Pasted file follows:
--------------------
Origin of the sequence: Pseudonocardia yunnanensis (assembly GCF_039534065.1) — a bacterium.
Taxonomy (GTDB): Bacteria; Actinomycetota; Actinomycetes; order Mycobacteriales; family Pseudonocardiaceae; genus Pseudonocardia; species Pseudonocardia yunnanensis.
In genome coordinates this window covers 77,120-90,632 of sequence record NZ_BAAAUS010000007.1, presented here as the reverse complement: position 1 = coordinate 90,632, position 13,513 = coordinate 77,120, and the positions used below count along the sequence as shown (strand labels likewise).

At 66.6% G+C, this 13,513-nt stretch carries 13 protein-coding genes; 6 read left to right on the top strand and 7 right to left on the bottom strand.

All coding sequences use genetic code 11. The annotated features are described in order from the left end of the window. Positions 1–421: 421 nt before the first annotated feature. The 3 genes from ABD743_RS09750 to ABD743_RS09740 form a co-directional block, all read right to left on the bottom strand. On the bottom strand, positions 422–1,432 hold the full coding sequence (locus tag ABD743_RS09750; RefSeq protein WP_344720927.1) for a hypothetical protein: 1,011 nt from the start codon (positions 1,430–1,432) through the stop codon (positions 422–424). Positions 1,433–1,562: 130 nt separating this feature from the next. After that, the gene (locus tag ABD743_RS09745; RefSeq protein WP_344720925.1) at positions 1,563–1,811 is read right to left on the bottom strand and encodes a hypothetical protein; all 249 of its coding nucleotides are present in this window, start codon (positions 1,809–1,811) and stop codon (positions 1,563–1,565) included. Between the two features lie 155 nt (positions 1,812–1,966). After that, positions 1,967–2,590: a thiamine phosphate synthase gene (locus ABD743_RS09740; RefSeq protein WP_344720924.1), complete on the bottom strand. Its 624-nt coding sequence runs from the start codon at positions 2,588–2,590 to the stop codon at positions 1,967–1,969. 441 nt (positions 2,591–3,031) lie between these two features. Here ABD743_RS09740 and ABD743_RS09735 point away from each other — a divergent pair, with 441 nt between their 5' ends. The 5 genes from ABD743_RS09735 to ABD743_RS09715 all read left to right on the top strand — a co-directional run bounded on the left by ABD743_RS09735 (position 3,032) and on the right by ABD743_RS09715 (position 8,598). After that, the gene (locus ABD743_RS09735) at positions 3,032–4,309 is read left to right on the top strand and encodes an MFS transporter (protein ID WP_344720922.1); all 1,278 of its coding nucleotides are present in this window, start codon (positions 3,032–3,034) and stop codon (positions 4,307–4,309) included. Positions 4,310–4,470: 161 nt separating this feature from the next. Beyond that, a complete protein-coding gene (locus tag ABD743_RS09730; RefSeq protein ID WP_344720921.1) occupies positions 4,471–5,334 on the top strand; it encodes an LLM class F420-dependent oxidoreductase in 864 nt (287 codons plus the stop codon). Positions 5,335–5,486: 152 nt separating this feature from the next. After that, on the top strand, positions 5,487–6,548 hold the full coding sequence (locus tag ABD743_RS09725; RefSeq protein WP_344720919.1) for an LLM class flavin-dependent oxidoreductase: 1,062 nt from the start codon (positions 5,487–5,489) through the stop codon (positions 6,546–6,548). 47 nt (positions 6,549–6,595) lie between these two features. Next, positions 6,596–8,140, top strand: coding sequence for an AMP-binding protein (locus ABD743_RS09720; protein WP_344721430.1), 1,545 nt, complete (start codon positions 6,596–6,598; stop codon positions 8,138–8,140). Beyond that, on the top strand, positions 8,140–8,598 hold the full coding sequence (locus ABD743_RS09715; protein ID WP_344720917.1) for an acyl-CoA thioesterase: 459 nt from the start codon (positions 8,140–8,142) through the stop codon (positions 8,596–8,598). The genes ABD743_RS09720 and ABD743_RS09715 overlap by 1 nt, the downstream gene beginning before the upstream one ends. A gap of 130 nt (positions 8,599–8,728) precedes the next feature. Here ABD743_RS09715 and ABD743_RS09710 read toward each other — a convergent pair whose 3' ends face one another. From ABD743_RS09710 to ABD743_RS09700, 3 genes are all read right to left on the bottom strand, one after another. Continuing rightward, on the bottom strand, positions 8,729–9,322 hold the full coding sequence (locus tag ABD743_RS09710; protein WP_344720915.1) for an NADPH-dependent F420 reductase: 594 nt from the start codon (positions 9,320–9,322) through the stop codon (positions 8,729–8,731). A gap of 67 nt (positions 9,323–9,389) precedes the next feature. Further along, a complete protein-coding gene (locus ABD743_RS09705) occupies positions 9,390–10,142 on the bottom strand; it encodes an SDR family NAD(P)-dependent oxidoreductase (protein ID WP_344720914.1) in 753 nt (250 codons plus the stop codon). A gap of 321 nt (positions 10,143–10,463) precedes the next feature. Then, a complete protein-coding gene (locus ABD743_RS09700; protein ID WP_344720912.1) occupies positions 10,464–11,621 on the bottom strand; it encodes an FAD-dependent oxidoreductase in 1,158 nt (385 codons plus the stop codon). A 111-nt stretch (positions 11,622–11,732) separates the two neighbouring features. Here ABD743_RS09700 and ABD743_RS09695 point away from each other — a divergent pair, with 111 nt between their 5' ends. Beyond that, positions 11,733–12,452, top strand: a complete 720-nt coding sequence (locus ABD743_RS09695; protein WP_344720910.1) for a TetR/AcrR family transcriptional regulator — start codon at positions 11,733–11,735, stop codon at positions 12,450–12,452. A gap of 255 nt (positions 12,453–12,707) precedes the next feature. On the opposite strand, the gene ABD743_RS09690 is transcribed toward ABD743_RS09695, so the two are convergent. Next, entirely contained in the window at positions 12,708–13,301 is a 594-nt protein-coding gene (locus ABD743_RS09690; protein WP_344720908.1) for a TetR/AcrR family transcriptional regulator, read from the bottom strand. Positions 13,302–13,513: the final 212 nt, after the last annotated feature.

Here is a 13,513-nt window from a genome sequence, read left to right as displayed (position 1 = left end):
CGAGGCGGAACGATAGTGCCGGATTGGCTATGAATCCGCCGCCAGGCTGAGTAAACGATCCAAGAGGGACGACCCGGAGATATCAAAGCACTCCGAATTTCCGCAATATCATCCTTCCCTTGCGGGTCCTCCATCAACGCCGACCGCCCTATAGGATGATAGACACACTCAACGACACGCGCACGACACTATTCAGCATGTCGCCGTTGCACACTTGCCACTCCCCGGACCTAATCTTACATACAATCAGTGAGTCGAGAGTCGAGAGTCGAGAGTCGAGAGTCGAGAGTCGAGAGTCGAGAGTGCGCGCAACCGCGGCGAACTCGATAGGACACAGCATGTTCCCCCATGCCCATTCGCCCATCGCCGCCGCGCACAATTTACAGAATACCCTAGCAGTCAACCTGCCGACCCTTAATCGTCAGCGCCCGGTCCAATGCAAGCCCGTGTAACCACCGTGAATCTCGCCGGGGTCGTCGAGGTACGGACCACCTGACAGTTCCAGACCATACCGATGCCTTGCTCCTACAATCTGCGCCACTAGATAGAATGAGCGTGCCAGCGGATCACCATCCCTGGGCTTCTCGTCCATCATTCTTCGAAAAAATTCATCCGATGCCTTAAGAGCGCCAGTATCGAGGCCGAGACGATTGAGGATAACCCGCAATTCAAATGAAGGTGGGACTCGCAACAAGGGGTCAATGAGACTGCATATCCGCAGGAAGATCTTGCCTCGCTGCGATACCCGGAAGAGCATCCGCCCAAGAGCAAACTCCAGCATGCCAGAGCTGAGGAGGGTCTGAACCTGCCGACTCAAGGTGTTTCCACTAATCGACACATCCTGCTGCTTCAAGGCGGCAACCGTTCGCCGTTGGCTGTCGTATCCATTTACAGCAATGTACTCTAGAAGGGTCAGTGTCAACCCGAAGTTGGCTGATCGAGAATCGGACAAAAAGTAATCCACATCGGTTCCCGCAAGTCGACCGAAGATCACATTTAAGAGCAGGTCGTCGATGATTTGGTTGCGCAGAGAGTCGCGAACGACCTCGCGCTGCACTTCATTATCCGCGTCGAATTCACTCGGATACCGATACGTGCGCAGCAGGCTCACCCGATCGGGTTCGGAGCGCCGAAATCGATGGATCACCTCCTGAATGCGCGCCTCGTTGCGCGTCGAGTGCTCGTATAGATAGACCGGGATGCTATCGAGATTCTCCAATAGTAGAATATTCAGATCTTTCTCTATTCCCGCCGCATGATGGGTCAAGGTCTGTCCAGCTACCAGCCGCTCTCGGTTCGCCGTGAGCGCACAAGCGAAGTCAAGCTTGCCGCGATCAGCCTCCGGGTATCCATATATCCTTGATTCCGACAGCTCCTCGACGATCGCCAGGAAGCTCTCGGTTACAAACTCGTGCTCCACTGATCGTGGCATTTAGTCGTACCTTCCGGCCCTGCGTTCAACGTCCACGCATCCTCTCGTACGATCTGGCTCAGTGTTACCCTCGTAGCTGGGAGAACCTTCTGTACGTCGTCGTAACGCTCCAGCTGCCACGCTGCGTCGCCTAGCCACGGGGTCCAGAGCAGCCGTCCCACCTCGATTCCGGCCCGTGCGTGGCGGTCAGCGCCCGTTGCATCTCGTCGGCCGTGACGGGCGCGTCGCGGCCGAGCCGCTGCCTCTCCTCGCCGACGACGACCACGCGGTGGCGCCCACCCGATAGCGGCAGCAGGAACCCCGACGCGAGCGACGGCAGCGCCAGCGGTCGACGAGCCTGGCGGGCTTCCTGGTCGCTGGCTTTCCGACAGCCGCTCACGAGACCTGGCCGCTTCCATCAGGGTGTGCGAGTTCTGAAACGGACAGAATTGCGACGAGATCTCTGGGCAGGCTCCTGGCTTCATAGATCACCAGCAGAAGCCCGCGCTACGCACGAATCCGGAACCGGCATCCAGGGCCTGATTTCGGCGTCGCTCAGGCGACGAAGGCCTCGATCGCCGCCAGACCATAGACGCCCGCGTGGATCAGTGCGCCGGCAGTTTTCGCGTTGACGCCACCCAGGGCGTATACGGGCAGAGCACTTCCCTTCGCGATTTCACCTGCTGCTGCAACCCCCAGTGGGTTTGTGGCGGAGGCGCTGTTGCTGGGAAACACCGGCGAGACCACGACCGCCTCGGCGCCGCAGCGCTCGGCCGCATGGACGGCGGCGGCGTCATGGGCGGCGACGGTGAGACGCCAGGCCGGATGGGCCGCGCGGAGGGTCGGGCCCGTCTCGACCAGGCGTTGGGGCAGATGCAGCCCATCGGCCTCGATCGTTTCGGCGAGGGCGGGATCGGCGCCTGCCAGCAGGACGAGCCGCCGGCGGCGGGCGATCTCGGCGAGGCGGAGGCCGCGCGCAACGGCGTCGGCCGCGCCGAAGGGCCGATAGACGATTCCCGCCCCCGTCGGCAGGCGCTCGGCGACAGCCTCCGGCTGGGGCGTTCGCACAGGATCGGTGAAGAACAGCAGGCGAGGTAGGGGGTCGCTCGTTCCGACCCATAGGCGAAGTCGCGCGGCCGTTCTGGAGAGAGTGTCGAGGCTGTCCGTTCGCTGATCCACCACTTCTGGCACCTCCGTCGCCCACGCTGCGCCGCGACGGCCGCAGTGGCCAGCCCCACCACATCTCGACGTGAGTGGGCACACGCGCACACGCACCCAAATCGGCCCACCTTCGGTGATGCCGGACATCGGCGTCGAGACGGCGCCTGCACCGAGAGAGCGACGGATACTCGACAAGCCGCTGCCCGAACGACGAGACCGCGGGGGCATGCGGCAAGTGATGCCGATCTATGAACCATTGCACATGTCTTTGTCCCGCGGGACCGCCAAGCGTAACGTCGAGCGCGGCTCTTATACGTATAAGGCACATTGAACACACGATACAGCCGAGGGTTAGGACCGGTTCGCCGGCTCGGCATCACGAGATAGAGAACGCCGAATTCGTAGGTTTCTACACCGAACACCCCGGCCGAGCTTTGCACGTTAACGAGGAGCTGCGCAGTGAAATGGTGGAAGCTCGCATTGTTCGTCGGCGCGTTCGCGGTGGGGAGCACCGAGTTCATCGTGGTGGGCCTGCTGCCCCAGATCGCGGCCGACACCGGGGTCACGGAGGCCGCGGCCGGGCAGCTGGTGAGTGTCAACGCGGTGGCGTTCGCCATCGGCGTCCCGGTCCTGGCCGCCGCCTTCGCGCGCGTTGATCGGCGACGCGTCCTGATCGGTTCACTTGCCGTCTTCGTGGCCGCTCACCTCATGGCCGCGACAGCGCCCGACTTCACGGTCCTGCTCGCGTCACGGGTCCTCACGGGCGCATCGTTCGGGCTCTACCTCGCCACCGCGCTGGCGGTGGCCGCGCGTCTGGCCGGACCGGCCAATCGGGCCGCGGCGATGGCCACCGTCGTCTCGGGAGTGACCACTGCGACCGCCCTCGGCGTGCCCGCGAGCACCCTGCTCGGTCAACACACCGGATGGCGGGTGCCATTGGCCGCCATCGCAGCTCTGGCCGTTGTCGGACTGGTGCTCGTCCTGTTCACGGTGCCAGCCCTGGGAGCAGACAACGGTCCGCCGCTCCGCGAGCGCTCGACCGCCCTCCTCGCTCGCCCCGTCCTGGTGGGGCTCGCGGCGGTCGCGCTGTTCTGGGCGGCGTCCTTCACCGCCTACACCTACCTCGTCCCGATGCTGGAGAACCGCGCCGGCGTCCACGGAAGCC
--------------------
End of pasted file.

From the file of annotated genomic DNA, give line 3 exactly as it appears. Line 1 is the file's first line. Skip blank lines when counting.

In genome coordinates this window covers 77,120-90,632 of sequence record NZ_BAAAUS010000007.1, presented here as the reverse complement: position 1 = coordinate 90,632, position 13,513 = coordinate 77,120, and the positions used below count along the sequence as shown (strand labels likewise).